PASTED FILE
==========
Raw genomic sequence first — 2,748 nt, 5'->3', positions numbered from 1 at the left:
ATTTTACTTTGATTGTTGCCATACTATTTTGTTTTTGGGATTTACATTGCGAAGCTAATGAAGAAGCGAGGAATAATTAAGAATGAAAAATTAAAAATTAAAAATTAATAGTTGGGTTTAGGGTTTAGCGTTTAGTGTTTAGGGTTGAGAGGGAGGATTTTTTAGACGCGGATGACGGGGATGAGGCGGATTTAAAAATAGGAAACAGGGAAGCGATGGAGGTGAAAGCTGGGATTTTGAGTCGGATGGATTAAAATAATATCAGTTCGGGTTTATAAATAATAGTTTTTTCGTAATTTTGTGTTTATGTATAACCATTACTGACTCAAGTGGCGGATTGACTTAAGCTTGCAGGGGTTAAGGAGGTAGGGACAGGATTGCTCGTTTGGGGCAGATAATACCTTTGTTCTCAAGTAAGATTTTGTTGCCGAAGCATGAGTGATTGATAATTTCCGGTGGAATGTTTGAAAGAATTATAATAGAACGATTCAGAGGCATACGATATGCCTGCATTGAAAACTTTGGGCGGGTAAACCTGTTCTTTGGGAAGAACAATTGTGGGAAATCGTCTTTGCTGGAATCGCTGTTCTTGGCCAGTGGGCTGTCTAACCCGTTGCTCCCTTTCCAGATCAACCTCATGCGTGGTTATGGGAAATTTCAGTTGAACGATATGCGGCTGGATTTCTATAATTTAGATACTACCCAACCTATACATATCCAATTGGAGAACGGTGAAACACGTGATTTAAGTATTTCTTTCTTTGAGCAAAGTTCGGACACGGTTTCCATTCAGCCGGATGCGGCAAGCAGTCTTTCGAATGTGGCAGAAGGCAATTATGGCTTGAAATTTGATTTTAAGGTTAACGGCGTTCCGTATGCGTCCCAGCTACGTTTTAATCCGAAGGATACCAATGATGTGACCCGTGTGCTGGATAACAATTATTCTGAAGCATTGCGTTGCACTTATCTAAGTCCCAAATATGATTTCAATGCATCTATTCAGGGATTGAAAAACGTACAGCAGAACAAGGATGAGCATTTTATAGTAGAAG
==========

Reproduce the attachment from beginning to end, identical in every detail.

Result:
Raw genomic sequence first — 2,748 nt, 5'->3', positions numbered from 1 at the left:
ATTTTACTTTGATTGTTGCCATACTATTTTGTTTTTGGGATTTACATTGCGAAGCTAATGAAGAAGCGAGGAATAATTAAGAATGAAAAATTAAAAATTAAAAATTAATAGTTGGGTTTAGGGTTTAGCGTTTAGTGTTTAGGGTTGAGAGGGAGGATTTTTTAGACGCGGATGACGGGGATGAGGCGGATTTAAAAATAGGAAACAGGGAAGCGATGGAGGTGAAAGCTGGGATTTTGAGTCGGATGGATTAAAATAATATCAGTTCGGGTTTATAAATAATAGTTTTTTCGTAATTTTGTGTTTATGTATAACCATTACTGACTCAAGTGGCGGATTGACTTAAGCTTGCAGGGGTTAAGGAGGTAGGGACAGGATTGCTCGTTTGGGGCAGATAATACCTTTGTTCTCAAGTAAGATTTTGTTGCCGAAGCATGAGTGATTGATAATTTCCGGTGGAATGTTTGAAAGAATTATAATAGAACGATTCAGAGGCATACGATATGCCTGCATTGAAAACTTTGGGCGGGTAAACCTGTTCTTTGGGAAGAACAATTGTGGGAAATCGTCTTTGCTGGAATCGCTGTTCTTGGCCAGTGGGCTGTCTAACCCGTTGCTCCCTTTCCAGATCAACCTCATGCGTGGTTATGGGAAATTTCAGTTGAACGATATGCGGCTGGATTTCTATAATTTAGATACTACCCAACCTATACATATCCAATTGGAGAACGGTGAAACACGTGATTTAAGTATTTCTTTCTTTGAGCAAAGTTCGGACACGGTTTCCATTCAGCCGGATGCGGCAAGCAGTCTTTCGAATGTGGCAGAAGGCAATTATGGCTTGAAATTTGATTTTAAGGTTAACGGCGTTCCGTATGCGTCCCAGCTACGTTTTAATCCGAAGGATACCAATGATGTGACCCGTGTGCTGGATAACAATTATTCTGAAGCATTGCGTTGCACTTATCTAAGTCCCAAATATGATTTCAATGCATCTATTCAGGGATTGAAAAACGTACAGCAGAACAAGGATGAGCATTTTATAGTAGAAG